Tennis court turned into delicious, soothing gardens: Suzanne Novak and Bill NemethDavid Frank October 8, 2019 4 Comments
These days Suzanne Novak and Bill Nemeth volley tips about their orchard or the vegetables and roses in raised limestone beds. But when they bought their house above wild basin in the 90s, this was all a regulation tennis court. – We don’t play tennis. Our dogs played on it, and our daughter learned how to ride her bicycle on it, and that was pretty much it, and when she went off to college we started a remodel of the house, and the last thing was what to do with the yard. – Enter Landscape Architect Tate Waring. – I can remember exactly where we were sitting, and it was like, “Well what can we have instead?” and he said, “Well you can have a fruit orchard”. And I’m like, “Yes”. And didn’t you say – you’re from Oregon, you know, yes, we want – we want that.
– Sure, so my grandmother had every type of fruit tree you can imagine in Oregon: cherries, pears, all kinds of pears, apples, all kinds of apples, all kinds of berries. We just wanted to do what we thought we might be able to do here, so. And it’s – it’s worked out pretty well. We took everything out, all of the surfacing of the court and all of the material underneath it, the gravel, and all that was taken, out and then we brought in – it was 18 to 20 inches of soil on top of the rock.
– And then we have the raised beds. – Our roses and our vegetable beds are raised so that we can get to them easier. Tate patterned the limestone beds over pea gravel that’s easy to navigate and fends off a weeding nightmare. – We’ve always had gardens and –
wherever we’ve been, and I grew up you know with the family that gardened and I just – I wanted to do it for entertainment and fun. Easy-care roses dot color and fragrance among year-round food crops.
– I don’t think in the winter we ever buy a vegetable. – Renee also cans, pickles, and freezes to enjoy organic fresh taste out of season. – Beets do really well up here, I don’t know why, and the carrots. I had one carrot that was two feet long. – We have artichokes, asparagus has not been our good crop.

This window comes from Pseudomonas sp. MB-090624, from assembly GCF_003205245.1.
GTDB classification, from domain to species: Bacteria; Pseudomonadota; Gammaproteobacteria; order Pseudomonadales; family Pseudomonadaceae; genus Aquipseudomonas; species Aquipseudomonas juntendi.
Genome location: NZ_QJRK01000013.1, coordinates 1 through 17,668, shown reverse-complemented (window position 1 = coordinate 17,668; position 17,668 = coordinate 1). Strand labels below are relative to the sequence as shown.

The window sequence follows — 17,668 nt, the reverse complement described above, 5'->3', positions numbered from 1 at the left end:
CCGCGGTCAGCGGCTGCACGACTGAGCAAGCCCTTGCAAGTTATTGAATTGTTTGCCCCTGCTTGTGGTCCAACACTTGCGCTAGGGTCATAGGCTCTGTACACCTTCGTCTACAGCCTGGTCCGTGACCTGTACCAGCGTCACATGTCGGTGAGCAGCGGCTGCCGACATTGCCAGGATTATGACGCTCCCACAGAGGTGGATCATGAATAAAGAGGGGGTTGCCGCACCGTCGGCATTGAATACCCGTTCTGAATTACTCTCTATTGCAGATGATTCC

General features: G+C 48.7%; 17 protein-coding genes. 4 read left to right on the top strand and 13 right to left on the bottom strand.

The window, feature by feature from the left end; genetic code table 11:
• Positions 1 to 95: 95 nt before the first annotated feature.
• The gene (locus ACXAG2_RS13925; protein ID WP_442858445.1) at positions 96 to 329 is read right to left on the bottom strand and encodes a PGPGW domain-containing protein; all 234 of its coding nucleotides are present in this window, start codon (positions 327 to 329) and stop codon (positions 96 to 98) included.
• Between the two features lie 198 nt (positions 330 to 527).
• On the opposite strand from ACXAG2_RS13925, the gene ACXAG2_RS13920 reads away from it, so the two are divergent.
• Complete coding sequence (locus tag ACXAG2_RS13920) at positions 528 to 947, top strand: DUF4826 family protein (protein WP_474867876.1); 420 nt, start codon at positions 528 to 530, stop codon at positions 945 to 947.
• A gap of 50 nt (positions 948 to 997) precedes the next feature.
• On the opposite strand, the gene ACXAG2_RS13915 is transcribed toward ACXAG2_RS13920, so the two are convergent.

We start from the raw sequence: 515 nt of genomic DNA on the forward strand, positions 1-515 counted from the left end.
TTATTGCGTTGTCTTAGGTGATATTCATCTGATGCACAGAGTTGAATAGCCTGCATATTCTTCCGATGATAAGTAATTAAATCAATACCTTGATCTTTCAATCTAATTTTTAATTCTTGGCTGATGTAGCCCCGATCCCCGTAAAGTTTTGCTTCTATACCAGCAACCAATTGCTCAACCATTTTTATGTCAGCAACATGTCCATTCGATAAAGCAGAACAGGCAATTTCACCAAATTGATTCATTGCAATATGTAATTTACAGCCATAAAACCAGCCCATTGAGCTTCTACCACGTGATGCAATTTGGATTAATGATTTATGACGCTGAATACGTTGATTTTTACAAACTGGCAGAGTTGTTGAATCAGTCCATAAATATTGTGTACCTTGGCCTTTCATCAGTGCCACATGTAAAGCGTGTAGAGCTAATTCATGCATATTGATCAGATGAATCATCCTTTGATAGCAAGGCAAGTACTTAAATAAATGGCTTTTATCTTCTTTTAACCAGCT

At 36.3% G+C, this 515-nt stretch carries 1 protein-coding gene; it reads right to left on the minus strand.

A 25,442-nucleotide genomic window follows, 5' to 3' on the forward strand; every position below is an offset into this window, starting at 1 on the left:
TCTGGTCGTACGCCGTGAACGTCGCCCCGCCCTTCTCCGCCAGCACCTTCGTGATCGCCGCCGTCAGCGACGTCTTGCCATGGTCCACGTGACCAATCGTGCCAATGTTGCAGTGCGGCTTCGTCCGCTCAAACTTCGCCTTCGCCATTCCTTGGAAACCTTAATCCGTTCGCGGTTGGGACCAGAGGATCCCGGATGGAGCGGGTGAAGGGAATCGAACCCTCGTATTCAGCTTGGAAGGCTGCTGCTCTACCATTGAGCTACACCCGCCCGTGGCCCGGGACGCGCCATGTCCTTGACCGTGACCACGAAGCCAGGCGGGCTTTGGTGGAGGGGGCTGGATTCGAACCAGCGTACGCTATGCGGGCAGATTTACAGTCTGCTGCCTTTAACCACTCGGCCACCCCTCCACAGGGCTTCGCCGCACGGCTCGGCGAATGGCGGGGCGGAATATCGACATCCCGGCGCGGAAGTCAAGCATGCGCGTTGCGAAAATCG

– No, I can’t get the asparagus to cooperate.
– Tomatoes, we freeze tomatoes every year.
– Tate installed French strains to control flooding rainwater from the street uphill. For a break in the shade, Tate designed a rustic cedar Ramada. Formal lines magnify the uncluttered serenity while working the garden or simply enjoying the view. A bonus vantage point is the view of Wild Basin, which has improved since they removed invasives and trimmed the trees.
– Now it’s just gorgeous, and I mean people do just sit here and look out.
– Perimeter fencing keeps out deer that would certainly wipe out the blackberries. All winter we have cobbler.
– Fences on both sides of the orchard support Spanish black grapes. – This is maybe an experiment for everyone. – There’s a lot of grapes.
– And they’re beautiful.
– From the orchard, planted underfoot with soya grass, they harvest peaches, apples, figs, and pears. At least, usually.
– You know the weather is such a big thing here in terms of how it’s going to feed into which crop we get of what, but for example, this year we have apples, but we didn’t have enough cooling nights, so we didn’t get any peaches. I think I’ve got three pizzas out there that I found. Birds are a problem unless we cover like the peaches or whatever or the grapes. The birds get in, and so we we have all kinds of rubber snakes and owls and things like that, but we also feed the birds, don’t we?
– Yeah, and the squirrels.
– And the squirrels. Two years ago we did net the peach trees and the pear trees to keep the fruit. If we have a really good fruit crop, we probably would. And you have to prune them annually too. Kind of give them a flat top, and I don’t think we took them down as much this year. If you go up to Fredericksburg and look at all of the orchards there, they’re all – they trim them down on an annual basis, and the trees are actually not that large.
– For a nitrogen boost on fruit trees, roses, and vegetables, some years Bill douses everything with turkey compost.
– And then, you know, we usually mulch, too, and I’ve used different combinations of mulches and compost, and I have my own compost pile that I use too. – A stream and pond is a quiet place to reflect after a busy day at work or in the garden.
– It was just a great addition. – So this was part of a major redo of the house to open the house up to the outside. There was no view except through the glass doors walking out of the house to even see was part of the art, but the way it’s been incorporated now this is a – this brings the outside completely inside of that part of the house.
– That’s why this fits in so well because it’s part of – when you sit in the back of the house inside, you’re looking out at all of this, so it’s really nice the way it comes together. – It is lovely, very peaceful.
– You can sit up here and hear even when it’s not windy. – And from inside the house through the screen door. As physicians who heal others, Suzanne and Bill heed advice from their friend Jack Stovall in San Marcos.
– I remember him saying something to me once. I work out of this house, and he said, “All you do is work and come home here, so you should have a space that’s peaceful and wonderful that you come home to, and this is what” – and I just never forget it. I was kind of quibbling all the way back in San Marcos 30 years ago about spending some money on the yard, and he said, “Oh my god this is all you do is work and come home, so have a beautiful place to come home to”. And I just carried that with me.